If you’re in a technical focused business, you’ve no doubt already got a strategy worked out for recruiting more diverse software engineers. You understand that diversity will improve your teams and make you money. You may even have started putting that strategy into practice and hiring more women and minority candidates.
But how much thought have you put into retaining them? How do you think your first diverse hires feel joining a team that’s all white, straight, non-disabled, young, cis men? They’re all great guys. You’re sure they wouldn’t say anything racist or sexist. That’s enough... right?
Wrong. According to recent research, women are over twice as likely to leave the tech industry as men. The figures for minorities and engineers over 40 are similarly damning. That means that if you want to improve diversity, you can’t just hire diverse engineers. You have to make them want to stay.
Luckily, there are strategies you can use, and a lot of them overlap with standard employee retention techniques. Here are some tips successful teams and other tech sectors have used to maintain diversity.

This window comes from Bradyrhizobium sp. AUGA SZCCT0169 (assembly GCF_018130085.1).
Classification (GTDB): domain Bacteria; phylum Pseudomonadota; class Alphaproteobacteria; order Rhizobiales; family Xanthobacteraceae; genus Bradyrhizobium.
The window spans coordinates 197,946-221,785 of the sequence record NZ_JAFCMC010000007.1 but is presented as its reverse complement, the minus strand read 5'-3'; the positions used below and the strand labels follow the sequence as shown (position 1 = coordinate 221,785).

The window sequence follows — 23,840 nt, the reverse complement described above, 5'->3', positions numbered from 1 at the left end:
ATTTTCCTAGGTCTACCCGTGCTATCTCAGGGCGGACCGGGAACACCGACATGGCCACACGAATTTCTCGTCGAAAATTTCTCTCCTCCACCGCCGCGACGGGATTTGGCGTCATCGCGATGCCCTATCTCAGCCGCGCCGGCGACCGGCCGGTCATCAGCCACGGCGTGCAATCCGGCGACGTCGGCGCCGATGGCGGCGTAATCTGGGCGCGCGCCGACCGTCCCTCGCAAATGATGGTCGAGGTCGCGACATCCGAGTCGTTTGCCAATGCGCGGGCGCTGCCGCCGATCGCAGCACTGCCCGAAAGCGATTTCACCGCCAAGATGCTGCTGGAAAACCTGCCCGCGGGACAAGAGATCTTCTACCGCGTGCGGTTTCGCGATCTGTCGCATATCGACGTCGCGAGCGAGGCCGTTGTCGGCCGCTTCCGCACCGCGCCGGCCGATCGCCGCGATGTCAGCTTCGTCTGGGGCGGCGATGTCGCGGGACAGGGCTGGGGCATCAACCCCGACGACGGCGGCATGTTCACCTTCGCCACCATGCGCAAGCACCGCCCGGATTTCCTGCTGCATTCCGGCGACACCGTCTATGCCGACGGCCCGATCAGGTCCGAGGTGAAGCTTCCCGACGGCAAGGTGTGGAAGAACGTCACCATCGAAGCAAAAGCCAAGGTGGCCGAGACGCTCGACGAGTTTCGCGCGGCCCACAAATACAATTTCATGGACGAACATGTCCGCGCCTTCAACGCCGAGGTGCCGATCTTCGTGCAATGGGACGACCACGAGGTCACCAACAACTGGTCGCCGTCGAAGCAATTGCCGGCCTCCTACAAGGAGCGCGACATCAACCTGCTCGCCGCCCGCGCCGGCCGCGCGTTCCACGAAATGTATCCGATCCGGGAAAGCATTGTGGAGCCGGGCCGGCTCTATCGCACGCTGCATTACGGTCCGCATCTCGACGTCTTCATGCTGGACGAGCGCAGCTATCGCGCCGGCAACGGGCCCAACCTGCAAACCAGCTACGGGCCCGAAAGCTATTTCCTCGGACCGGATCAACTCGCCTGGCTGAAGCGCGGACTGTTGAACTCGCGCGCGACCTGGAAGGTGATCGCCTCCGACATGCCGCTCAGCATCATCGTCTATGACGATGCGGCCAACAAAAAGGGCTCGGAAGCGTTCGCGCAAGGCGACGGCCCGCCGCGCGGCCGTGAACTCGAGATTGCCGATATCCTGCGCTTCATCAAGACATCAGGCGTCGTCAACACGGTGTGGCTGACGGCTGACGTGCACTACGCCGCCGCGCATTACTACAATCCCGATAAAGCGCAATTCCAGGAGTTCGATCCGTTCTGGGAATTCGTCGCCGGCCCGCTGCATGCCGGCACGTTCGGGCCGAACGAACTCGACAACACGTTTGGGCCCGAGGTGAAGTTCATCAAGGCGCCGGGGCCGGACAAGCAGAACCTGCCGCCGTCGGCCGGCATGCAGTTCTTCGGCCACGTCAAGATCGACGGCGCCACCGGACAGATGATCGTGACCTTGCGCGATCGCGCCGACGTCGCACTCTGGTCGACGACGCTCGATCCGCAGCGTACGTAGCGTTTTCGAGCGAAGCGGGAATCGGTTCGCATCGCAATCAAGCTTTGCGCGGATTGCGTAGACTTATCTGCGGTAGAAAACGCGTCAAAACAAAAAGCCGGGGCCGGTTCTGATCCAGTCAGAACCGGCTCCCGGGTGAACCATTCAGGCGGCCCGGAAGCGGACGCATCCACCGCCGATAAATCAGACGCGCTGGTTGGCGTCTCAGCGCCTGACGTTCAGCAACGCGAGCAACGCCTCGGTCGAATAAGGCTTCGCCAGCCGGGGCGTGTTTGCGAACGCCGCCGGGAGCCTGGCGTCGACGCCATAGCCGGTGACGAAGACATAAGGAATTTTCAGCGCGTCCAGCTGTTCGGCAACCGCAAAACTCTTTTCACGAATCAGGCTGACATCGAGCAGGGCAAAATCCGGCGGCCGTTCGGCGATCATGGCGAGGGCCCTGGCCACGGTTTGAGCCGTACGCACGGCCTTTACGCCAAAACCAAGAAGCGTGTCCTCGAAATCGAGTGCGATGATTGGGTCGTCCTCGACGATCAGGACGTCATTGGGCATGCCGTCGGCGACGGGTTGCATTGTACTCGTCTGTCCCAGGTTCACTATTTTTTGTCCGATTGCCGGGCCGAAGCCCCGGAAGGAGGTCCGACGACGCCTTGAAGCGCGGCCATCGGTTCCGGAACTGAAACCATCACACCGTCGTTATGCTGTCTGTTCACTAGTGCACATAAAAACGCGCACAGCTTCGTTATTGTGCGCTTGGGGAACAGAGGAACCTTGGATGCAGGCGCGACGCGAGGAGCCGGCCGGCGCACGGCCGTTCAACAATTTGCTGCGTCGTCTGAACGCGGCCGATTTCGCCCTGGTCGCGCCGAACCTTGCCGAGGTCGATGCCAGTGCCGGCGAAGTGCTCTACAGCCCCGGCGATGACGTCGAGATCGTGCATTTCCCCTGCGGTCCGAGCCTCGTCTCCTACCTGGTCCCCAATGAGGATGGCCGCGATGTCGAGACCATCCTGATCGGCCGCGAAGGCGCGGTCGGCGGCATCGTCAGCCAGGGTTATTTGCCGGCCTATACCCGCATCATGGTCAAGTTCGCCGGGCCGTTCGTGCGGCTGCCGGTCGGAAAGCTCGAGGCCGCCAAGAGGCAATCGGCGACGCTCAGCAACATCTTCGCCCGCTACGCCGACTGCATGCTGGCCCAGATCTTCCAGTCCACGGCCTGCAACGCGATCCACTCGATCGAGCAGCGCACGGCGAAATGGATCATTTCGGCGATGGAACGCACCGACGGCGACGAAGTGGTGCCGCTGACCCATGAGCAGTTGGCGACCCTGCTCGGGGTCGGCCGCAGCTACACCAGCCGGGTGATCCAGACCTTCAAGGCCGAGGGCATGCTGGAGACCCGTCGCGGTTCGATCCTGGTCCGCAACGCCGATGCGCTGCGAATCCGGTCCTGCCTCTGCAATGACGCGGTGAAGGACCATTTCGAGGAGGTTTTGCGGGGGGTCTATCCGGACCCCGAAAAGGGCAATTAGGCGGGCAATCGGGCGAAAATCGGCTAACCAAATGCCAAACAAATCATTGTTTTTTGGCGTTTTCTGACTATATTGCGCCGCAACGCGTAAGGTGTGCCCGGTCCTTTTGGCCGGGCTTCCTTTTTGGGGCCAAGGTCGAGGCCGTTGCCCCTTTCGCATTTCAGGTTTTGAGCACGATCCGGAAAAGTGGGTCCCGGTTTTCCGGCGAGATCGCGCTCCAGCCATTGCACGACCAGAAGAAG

Perfect your onboarding
For women and minorities, your onboarding process needs to demonstrate that you know what you’re doing. You don’t just fly by the seat of your pants. You follow concrete processes. This will show that you offer equal opportunities for every new hire to succeed.
The lack of a formal onboarding process can leave women and minority employees behind while others get promoted, because when onboarding happens informally through social contact with teammates, those who have more in common with the team have a big advantage.
Your new software engineers need to understand three things: how the company works (org charts, internal tools, security practices, who to ask if they have questions), the tools and coding processes they’ll be using, and the architecture of the apps they’ll be working on.
They need clear goals and steps for their first day, week, month, 60 days, and 90 days. Even better, put those goals in the job description. Make sure they learn how other successful engineers in the team research problems, fix bugs, and make good decisions. The sooner they’re able to work autonomously with a degree of confidence, the happier they’ll be.
If your devs complain about the hassle of onboarding newbies, try a research-backed solution: have the next newest hire do the training. Research has shown they may actually do a better job than your oldbies who’ve forgotten what it was like to be new.
Don’t just mentor, sponsor